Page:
If you would like to join in this week's challenge and play along with Julie Ann's techniques, then do link up your creativity here, and go in the draw to win some PA stamps of your choice! You need to link your entry by 17:00, Sunday January 19th 2014.


Deborah Wainwright said...

Brilliant transformation Julie Anne I cannot believe it's the same box. Loving the colours and texture xx

Darcy Marshall said...

FAB-U_LOUS, love the dimensional butterfly, so many luscious bits to look at. Can't wait to see the insides.

Helen said...

SO beautiful, Julie Ann, and I can't wait to see inside later...

butterfly said...

Fantastic start - all the texture is yummy, and I love those feathers... can't wait to see inside!
Alison x

massofhair said...

Wowser, that's a tough challenge, but i do love the results so far. Thanks for all the links & inspiration. Will have to dig deep for this one!

Amazing first post, beautiful colours & fab ideas :-) xxx

Hazel Agnew said...

You little tinker you! what a lovely surprise. I love your casket and your writing is clear, helpful and interesting. I particularly like the ageing on the sides of the box and the feather is genius. Well done you. Must have been a brave step but you did it! Look forward to seeing more. X

Lin said...

What a wonderful first project Juie's gorgeous and I love your feather!!

Well done xx

jojo79 said...

Fab project, can't wait to see the rest of the week.


Craftyfield said...

Great to see you here! Your casket is lovely and the details perfect. I am sure the inside will be just as exciting...

Unknown said...

Fab first project Julie Ann! Love it! Look forward to seeing the inside! xxx

Anonymous said...

Well, that's got us off to a flying start! It looks amazing & very beautiful.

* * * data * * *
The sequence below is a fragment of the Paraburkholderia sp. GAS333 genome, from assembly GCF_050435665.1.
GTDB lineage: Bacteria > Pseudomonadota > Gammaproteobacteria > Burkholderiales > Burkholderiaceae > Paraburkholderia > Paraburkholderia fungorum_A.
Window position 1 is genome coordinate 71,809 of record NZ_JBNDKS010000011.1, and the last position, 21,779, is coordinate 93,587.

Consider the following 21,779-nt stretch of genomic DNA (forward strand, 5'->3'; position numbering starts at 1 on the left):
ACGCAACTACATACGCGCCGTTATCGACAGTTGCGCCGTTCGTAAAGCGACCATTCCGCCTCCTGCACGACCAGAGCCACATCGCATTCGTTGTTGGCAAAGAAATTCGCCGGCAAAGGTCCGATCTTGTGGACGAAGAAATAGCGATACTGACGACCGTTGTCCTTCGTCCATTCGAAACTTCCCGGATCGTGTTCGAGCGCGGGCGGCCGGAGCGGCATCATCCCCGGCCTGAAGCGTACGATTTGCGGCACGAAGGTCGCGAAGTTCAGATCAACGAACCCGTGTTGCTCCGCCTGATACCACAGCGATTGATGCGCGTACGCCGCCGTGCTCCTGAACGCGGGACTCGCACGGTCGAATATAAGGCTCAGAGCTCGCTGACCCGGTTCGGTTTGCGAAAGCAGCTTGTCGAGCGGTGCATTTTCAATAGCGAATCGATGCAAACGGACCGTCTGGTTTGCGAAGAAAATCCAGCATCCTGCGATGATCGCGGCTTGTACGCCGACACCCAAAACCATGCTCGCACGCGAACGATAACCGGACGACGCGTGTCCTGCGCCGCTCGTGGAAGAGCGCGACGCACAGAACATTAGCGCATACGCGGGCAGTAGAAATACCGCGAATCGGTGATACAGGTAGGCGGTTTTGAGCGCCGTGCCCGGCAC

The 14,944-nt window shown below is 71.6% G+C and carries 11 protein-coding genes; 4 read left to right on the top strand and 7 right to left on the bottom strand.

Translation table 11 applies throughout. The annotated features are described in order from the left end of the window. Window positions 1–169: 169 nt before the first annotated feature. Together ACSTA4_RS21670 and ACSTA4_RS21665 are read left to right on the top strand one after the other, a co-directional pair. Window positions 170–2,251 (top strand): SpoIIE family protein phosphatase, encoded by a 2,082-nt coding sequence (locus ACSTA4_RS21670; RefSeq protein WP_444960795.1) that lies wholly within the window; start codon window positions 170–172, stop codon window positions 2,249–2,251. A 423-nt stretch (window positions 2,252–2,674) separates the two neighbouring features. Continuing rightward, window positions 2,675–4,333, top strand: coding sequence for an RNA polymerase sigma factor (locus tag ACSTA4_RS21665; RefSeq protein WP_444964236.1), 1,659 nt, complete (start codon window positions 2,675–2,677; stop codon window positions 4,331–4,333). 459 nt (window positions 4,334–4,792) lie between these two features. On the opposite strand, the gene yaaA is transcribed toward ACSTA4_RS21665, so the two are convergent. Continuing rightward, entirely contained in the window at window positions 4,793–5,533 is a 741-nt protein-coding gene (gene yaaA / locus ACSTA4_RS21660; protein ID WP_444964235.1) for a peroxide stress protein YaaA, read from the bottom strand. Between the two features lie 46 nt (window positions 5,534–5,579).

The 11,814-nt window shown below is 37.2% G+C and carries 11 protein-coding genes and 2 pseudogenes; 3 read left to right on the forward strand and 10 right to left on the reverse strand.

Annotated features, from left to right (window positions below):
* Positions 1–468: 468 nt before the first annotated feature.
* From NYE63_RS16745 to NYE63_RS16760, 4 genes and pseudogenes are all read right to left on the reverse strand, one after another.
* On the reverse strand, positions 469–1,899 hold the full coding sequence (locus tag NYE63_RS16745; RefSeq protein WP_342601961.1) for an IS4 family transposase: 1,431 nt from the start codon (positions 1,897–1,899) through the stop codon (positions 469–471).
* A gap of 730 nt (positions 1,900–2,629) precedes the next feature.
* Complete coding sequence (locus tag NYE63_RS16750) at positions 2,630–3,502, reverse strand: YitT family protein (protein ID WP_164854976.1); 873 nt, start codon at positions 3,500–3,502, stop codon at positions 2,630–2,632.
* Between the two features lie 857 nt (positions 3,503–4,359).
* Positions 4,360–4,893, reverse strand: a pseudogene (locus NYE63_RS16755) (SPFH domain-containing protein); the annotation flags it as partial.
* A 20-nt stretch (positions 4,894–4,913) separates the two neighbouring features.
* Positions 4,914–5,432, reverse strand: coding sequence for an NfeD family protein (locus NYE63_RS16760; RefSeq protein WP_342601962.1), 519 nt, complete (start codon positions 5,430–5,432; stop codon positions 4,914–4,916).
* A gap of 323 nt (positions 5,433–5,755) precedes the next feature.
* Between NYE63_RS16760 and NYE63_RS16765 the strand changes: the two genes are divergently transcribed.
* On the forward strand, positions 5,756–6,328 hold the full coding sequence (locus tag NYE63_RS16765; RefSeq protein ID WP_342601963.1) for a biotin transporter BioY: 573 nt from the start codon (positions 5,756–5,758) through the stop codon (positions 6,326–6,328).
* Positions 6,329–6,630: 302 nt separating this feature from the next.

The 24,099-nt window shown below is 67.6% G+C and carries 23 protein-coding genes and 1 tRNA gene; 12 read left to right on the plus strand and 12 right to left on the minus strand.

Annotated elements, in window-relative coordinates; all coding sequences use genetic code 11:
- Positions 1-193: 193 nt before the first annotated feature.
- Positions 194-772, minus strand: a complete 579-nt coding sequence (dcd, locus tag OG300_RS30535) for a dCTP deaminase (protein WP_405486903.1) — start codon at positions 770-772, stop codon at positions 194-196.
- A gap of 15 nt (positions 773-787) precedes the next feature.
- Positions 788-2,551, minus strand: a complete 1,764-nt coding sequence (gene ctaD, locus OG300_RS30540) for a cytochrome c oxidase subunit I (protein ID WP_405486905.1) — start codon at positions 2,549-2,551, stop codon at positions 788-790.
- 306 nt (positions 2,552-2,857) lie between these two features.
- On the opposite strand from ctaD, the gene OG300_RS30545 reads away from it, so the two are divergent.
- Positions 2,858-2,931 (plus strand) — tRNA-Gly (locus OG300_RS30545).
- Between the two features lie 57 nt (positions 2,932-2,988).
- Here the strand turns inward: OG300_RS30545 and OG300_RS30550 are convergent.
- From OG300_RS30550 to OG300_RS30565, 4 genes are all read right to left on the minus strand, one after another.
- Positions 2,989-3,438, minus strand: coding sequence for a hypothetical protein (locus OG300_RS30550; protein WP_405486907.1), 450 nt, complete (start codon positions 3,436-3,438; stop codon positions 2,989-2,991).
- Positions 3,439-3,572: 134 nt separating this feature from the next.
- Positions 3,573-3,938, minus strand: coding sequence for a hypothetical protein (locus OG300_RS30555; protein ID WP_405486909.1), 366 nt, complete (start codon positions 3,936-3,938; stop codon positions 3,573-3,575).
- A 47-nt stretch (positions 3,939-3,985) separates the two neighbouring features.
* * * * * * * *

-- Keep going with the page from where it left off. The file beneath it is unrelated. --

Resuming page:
Mark said...

Fabulous project, I love the feather. Can't wait to see what is inside!

Lucy Edmondson said...

Wonderful to see you here, julie Ann. What a surprise! And what a beautiful casket. Love the feathers,

Lucy x

craftimamma said...

As always Julie Ann you invite our imaginations to go on a journey! This is lovely and beautifully aged. Love all the caramel tones and the brilliant quill! So looking forward to seeing what's being kept inside.

Lesley Xx

joanne wardle said...

Lovely! I want to see inside.

Mark said...

I checked the tutorial on how to make the feather, but the link seems broken. For who wants to make the feather (like me) the correct address is

Sarah B said...

Congratulations Julie Ann - loving your first project Sarah x

Art By Wanda said...

Your box is wonderful, Julie Ann!!!!!!!!!!!! I haven't played with my shrink plastic in a long time... I need to get that out.

Redanne said...

If that is what you can do on the outside, I am really looking forward to seeing the inside! Well done, your box is beautiful.

Etsuko said...

Congratulations Julie Ann!! It's a fabulous first project. I love the Renaissance Casket, and story of the production process was very fun. Can't wait to see what is inside!
Etsuko xx

Keren Baker said...

An intriguing and beautiful project- process is always so fascinating- and your feather is just awesome

ellen vargo designs said...

Love your hand-cut scripty feather - beautiful!

Kathi said...


Your first post as Guest Designer is wonderful, filled with great information and photos.

Can't wait for tomorrow's post!

Inkypinkycraft said...

Gorgeous texture and well done you on the GD spot, you deserve it! Love the textures andthat feather is gorgeous x hugs x

Alison said...

A wonderful project Julie Ann, I love the colours & textures on your box.
Alison xxx

pearshapedcrafting said...

Wow! Love it!! The stamps - obviously! The texture - of course! The feather - F.A.B.U.L.O.U.S! So pleased to see you here Julie Ann. Look forward to seeing more! Chrisxx

Kezzy said...

WOW WOW WOW such an awesome altered box, I really love the colours (ooo got these colours a few weeks ago). I love all the crackle effect and all the details you have added. Truly Inspirational :-) Kezzy xxxxx

Carol Q said...

smashing Julie Ann. enjoy your GD semester!

Gio said...

Such elegance!! Very beautiful, Julie Ann!!

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Even though we've been blogging for quite some time only just figured out the followers button, so please follow us to hear about all that is new in the land of PaperArtsy. We'd love to share our ideas with you! Leandra

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A View from PaperArtsy HQ